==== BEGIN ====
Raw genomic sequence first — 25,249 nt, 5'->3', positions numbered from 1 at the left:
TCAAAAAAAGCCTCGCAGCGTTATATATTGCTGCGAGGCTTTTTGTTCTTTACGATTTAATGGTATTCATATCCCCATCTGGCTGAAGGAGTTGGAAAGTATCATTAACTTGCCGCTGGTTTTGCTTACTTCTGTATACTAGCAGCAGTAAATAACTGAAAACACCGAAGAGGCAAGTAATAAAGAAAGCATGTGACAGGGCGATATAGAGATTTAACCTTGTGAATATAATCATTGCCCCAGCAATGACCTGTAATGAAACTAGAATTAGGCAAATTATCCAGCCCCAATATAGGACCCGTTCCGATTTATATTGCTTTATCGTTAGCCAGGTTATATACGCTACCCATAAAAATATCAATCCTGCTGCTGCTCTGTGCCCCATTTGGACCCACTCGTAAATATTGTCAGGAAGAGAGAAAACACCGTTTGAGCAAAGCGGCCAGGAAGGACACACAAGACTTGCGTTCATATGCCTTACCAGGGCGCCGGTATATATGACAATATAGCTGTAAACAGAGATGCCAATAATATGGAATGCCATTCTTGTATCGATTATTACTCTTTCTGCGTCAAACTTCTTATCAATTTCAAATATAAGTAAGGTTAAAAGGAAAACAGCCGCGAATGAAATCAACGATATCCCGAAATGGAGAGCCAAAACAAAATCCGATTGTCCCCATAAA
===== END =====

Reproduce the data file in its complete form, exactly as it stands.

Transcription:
Raw genomic sequence first — 25,249 nt, 5'->3', positions numbered from 1 at the left:
TCAAAAAAAGCCTCGCAGCGTTATATATTGCTGCGAGGCTTTTTGTTCTTTACGATTTAATGGTATTCATATCCCCATCTGGCTGAAGGAGTTGGAAAGTATCATTAACTTGCCGCTGGTTTTGCTTACTTCTGTATACTAGCAGCAGTAAATAACTGAAAACACCGAAGAGGCAAGTAATAAAGAAAGCATGTGACAGGGCGATATAGAGATTTAACCTTGTGAATATAATCATTGCCCCAGCAATGACCTGTAATGAAACTAGAATTAGGCAAATTATCCAGCCCCAATATAGGACCCGTTCCGATTTATATTGCTTTATCGTTAGCCAGGTTATATACGCTACCCATAAAAATATCAATCCTGCTGCTGCTCTGTGCCCCATTTGGACCCACTCGTAAATATTGTCAGGAAGAGAGAAAACACCGTTTGAGCAAAGCGGCCAGGAAGGACACACAAGACTTGCGTTCATATGCCTTACCAGGGCGCCGGTATATATGACAATATAGCTGTAAACAGAGATGCCAATAATATGGAATGCCATTCTTGTATCGATTATTACTCTTTCTGCGTCAAACTTCTTATCAATTTCAAATATAAGTAAGGTTAAAAGGAAAACAGCCGCGAATGAAATCAACGATATCCCGAAATGGAGAGCCAAAACAAAATCCGATTGTCCCCATAAA